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Byrd: Czars Executive Power Grab

Old Man Byrd is at it again:

West Virginia Sen. Robert C. Byrd, the longest-serving Democratic senator, on Wednesday criticized President Barack Obama’s appointment of White House “czars” to oversee federal policy, saying these executive positions amount to a power grab by the executive branch.

Byrd complained in a letter to the president that his decision to create White House offices on health care reform, urban affairs policy, and energy and climate change “can threaten the constitutional system of checks and balances. At the worst, White House staff have taken direction and control of programmatic areas that are the statutory responsibility of Senate-confirmed officials.”

You’ve got to hand it to the man:  He’s at least consistent.  While I’m often critical of him, not least for his own “power grab” in bringing home to West Virginia much more than its fair share of federal taxpayer money, he is in many ways exactly what the Framers envisioned when creating the Senate.  He is keenly interested in protecting his own power base, jealously guarding it from encroachment.  That’s exactly as James Madison intended (see Federalist 10).

In this particular case, Byrd’s probably wrong. I’m not a fan of “czars” to deal with public policy problems, either.  But, despite their unfortunately autocratic nickname, the problem is actually precisely the opposite:  They have too little power to get anything done.

When was the last time you heard from Doug Lute, the 3-star “war tsar” that Bush appointed and Obama has retained?  Compared to CENTCOM honcho David Petraeus, JCS chair Mike Mullen, SECDEF Bob Gates, SecState Hillary Clinton, NSA Jim Jones, and others, he’s got no budget, no staff, no authority, and no access to the president.

So it goes with “tsars.”  They need the cooperation of cabinet level officers who actually control the necessary resources.  Given that they’ve typically got huge egos and have given up much more lucrative gigs in order to make a difference in public policy, they tend not to be very cooperative with people who don’t answer to the name “Mr. President.”

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About James Joyner
James Joyner is the publisher of Outside the Beltway, an associate professor of security studies at the Marine Corps Command and Staff College, and a nonresident senior fellow at the Atlantic Council. He's a former Army officer and Desert Storm vet. He earned a PhD in political science from The University of Alabama. Views expressed here are his own. Follow James on Twitter.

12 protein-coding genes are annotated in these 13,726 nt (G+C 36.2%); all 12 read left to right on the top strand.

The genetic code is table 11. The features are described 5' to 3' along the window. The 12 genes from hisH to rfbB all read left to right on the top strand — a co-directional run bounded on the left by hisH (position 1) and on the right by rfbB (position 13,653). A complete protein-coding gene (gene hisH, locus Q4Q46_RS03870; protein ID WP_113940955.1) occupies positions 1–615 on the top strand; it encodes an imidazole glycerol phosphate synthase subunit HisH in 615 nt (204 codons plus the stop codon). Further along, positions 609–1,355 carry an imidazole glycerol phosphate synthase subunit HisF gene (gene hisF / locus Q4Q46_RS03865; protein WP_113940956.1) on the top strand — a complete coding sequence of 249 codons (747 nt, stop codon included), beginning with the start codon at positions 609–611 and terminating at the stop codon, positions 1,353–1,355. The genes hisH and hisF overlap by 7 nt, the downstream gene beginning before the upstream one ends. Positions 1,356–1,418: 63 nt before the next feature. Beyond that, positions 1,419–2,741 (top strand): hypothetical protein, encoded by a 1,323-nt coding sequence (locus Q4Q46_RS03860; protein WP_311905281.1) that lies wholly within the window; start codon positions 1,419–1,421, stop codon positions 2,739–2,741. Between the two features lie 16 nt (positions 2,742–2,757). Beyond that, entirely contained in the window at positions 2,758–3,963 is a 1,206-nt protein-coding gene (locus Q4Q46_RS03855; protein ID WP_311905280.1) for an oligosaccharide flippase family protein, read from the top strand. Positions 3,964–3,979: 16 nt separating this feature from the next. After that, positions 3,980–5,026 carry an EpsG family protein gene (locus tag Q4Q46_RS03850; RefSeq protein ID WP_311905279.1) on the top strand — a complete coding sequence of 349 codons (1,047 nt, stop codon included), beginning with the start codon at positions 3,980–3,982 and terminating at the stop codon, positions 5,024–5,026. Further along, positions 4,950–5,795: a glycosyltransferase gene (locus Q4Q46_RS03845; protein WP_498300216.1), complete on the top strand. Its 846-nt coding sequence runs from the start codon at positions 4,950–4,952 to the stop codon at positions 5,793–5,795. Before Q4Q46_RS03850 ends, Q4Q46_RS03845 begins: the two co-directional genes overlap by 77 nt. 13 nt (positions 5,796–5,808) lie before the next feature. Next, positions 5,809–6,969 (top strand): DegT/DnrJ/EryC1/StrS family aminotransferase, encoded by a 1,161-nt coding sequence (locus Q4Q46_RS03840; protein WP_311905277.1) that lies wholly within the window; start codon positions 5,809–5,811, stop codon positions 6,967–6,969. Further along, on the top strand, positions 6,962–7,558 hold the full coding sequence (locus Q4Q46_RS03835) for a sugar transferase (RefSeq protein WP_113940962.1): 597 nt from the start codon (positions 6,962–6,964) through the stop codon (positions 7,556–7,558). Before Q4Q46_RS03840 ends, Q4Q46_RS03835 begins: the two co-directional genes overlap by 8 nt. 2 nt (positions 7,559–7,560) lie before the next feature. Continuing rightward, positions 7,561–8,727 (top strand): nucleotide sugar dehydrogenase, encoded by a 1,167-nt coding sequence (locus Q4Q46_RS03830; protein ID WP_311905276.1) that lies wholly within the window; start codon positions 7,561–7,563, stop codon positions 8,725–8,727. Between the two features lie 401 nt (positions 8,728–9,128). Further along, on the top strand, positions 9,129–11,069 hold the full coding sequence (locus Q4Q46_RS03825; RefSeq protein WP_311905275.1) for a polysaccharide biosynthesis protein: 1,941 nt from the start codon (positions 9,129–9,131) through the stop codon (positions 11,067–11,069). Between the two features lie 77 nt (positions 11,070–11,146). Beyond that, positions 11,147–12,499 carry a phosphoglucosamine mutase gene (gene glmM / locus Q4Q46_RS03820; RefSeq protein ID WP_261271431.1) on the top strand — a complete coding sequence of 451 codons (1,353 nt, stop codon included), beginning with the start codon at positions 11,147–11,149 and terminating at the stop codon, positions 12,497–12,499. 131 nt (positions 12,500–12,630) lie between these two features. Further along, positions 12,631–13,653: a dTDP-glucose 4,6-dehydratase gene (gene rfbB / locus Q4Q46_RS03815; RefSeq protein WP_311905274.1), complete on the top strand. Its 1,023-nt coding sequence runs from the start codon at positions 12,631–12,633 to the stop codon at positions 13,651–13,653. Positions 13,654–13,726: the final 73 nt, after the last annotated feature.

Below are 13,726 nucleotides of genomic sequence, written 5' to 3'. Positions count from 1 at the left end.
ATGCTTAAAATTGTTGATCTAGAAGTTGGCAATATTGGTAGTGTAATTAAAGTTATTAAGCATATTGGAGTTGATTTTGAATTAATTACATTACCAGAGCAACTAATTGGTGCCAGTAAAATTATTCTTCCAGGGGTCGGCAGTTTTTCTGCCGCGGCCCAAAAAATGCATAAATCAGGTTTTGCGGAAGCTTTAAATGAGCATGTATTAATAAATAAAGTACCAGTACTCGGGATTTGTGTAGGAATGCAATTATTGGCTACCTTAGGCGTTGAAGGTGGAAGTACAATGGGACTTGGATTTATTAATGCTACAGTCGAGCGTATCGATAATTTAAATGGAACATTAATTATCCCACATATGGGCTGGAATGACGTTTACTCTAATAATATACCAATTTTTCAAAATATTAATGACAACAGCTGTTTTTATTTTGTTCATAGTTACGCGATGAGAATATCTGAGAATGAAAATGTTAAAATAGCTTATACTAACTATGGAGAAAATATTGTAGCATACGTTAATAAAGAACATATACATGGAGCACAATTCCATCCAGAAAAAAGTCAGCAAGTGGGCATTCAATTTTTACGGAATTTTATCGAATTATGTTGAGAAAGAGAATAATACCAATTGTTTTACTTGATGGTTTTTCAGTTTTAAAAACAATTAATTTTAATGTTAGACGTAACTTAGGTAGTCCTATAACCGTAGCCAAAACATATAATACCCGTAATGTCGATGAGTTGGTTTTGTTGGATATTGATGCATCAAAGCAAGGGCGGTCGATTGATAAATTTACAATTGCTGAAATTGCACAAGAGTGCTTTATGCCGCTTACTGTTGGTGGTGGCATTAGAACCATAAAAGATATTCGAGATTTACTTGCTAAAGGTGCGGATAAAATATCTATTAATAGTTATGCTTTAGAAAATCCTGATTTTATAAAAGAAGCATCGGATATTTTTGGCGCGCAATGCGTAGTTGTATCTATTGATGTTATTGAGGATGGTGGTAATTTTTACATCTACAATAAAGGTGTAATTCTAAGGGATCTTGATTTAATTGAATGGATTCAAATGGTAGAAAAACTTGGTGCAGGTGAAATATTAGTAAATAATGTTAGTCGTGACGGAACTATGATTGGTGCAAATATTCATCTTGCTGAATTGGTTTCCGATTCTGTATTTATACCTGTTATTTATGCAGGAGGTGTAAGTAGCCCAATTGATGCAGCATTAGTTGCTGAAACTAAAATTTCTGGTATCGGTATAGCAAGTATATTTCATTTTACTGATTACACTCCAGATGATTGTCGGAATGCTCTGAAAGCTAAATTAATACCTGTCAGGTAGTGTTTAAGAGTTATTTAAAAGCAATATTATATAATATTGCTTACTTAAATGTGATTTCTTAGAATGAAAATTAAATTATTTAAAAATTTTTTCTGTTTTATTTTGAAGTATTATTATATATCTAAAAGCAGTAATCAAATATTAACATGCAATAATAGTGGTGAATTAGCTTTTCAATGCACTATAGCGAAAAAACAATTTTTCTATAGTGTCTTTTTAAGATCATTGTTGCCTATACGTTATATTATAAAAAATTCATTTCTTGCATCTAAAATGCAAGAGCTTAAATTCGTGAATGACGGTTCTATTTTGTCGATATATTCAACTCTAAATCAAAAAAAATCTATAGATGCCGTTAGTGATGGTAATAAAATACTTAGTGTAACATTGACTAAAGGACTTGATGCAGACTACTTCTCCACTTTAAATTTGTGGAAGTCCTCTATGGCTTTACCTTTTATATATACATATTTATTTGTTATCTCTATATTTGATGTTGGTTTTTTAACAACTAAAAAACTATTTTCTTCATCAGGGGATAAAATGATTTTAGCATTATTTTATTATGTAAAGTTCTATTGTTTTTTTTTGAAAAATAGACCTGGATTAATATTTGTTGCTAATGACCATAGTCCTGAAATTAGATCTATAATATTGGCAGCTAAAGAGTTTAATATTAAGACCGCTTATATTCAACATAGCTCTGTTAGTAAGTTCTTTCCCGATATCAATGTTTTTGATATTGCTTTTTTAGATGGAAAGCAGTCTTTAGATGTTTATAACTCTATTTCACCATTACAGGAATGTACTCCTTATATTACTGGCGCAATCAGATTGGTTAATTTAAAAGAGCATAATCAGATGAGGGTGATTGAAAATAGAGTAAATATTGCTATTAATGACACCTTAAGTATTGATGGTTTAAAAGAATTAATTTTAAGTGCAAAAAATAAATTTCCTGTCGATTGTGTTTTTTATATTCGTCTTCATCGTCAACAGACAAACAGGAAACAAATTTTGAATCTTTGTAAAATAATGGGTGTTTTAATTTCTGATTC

Comments

  1. Crust says:

    [Byrd] is in many ways exactly what the Framers envisioned when creating the Senate. He is keenly interested in protecting his own power base, jealously guarding it from encroachment.

    Exactly. We need more of that. The legislative branch should be jealously contesting with the executive branch for power rather than rolling over as they did for Bush.

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  2. Dave Schuler says:

    he is in many ways exactly what the Framers envisioned when creating the Senate.

    Well, natch. He’s a lot closer to them than the rest of us.

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  3. Dave Schuler says:

    “Czars” is an ironic name since the actual tsar’s power was absolute and handed out, presumably by the Almighty, while what little power our governmental czars have is given them by the executive. Or the Congress. Or both.

    The problem is that our government, outside of the Pentagon where IIRC the idea originated, is incapable of dealing with matrix managers. It’s too hierarchical.

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  4. Franklin says:

    From some other article:

    Byrd also urged the president to prohibit the right of executive privilege from appointees’ in agencies overseen by the Senate.

    I don’t know, I’m sort of with Byrd on this one. Or perhaps it’s just because we’ve been being burned with this executive privilege crap in recent history.

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  5. PD Shaw says:

    Sure, as long as Congress votes to prohibit its members from using legislative privilege to thwart criminal investigations.

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  6. DavidL says:

    Bobby “Sheets” Byrd is warm, but not hot.

    For one, Sheets is wrong to imply that calling a mere presidnetial advisor a czar some how creates some new and magical presidential authority. You can call a presidential advisor anything you like, he only excersite the power of the President. That is to say, if the President lacks authority, so does any advisor, so-called czar, acting his his name.

    The real problem is not the creation of so-called czars but rather Presidents attampting to exercise authority which they simply do not have. For example, BO wants to run the Census from the White House basement. Yet the authority to run the Census was given by Congress to Commerce Department. The power grab, not the naming, that is the problem.

    I don’t expect too much complaining from Congress aside from Sheets.

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  7. Bithead says:

    I am with David, frankly, on the idea of it being safest not to trust Byrd with much of anything. At the same time, he’s also correct in terms of Obama overstepping.

    This speaks to the futility of Obama’s claimed plan to limit congresional spending, earmarks in particular. It’s clear that while he has little ability to stand up to his own party, they certainly plan to stand up to him on that issue.

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